Judge Declares Texas Death-Row Exoneree Alfred Dewayne Brown “Actually Innocent”
A Texas trial court judge has formally declared Alfred Dewayne Brown (pictured) “actually innocent” of the murder charges that led to his wrongful conviction and death sentence in 2005. The order, issued on May 3, 2019 by Harris County District Court Judge George Powell, paves the way for Brown to receive compensation from the state for the ten years he was wrongfully incarcerated on death row for the killing of a Houston police officer.
Brown was exonerated in 2015 after evidence showed that Harris County prosecutors had manipulated the grand jury system, jailed a witness until she agreed to falsely implicate Brown, and suppressed phone records showing that Brown could not have been at the crime scene when the murder occurred. At that time, then-District Attorney Devon Anderson dismissed all charges against Brown, but refused to provide a statement that he was “actually innocent,” which is a prerequisite for a wrongfully convicted person to receive compensation from the state. Anderson’s successor, Kim Ogg, appointed John Raley to serve as special prosecutor to reinvestigate the case and make a recommendation regarding compensation. Following a ten-month investigation, Raley produced an extensive report detailing the prosecutor’s manipulation of witnesses to testify against Brown and suppression of the phone records that corroborated his alibi. The report concluded, “By clear and convincing evidence, no reasonable juror would fail to have a reasonable doubt about whether Brown is guilty of murder. Therefore his case meets the legal definition of ‘actual innocence.’” In March 2019, Harris County District Attorney Kim Ogg signed an affidavit declaring Brown “actually innocent.”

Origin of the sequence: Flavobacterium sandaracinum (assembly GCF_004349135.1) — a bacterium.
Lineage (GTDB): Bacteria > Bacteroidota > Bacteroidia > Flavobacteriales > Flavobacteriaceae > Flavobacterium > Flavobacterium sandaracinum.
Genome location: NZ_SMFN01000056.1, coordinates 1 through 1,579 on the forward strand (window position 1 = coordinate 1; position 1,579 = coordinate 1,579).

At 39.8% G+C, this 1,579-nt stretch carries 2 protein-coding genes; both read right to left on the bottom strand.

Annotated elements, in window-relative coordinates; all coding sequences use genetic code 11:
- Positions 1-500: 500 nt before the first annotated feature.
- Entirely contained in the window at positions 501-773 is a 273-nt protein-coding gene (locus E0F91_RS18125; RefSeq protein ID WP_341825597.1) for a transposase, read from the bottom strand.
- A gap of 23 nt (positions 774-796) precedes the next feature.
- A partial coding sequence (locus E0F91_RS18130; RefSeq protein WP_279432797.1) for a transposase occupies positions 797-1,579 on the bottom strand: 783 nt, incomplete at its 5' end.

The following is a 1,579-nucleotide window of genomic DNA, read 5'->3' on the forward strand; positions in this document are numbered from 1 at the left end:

After Ogg’s declaration, Judge Powell assessed the legal question of whether he had jurisdiction to formally declare Brown innocent. Based on the declaration, Brown could be eligible for nearly $2 million in compensation for the decade he was wrongfully confined on death row. Texas law generally requires that an actual innocence finding be issued as part of the appeals process, specifically through a writ of habeas corpus, but that process was not available to Brown, whose legal case was already closed. The court considered, but rejected, the possibility of prosecutors bringing new charges against Brown and dismissing the case anew, saying that would be an “absurd result” and a “second injustice.” Instead, Judge Powell rescinded his previous order that had formally dismissed the charges against Brown and issued a new one-page order specifically stating that “the criminal action...is DISMISSED due to Alfred Dewayne Brown’s actual innocence.”
Outside the courtroom, Ogg reiterated that Brown is innocent. "Alfred Brown was wrongfully convicted,” she said. “Given the state of the evidence today and the law as it’s applied we don’t believe that any reasonable juror would find Alfred Brown guilty under the evidence as it exists now.” Attorney Neal Manne said, “[t]he law of the state of Texas entitles [Brown] to compensation but it can never fully compensate him for spending 12 years in prison for a crime that he had no involvement in. But he’s entitled to the compensation and I hope that he can now lead a peaceful and happy life.” Despite the declaration, and the report explaining Brown’s innocence, Houston’s police union continues to assert that Brown is guilty of killing Officer Charles Clark. The union president said it plans to fight Brown’s compensation. Brian Stolarz, one of the attorneys who helped free Brown, responded, saying, “Dewayne was peaceful and graceful today. He thanks his lawyers and supporters and thanks the district attorney and special counsel for their thorough investigation. Clearing his name has been the goal since he was released almost four years ago, and to those who seek otherwise, he meets hatred with love.”
(Keri Blakinger, Harris County judge approves 'actual innocence' finding for former death row inmate Alfred Brown, Houston Chronicle, May 3, 2019.) See Innocence.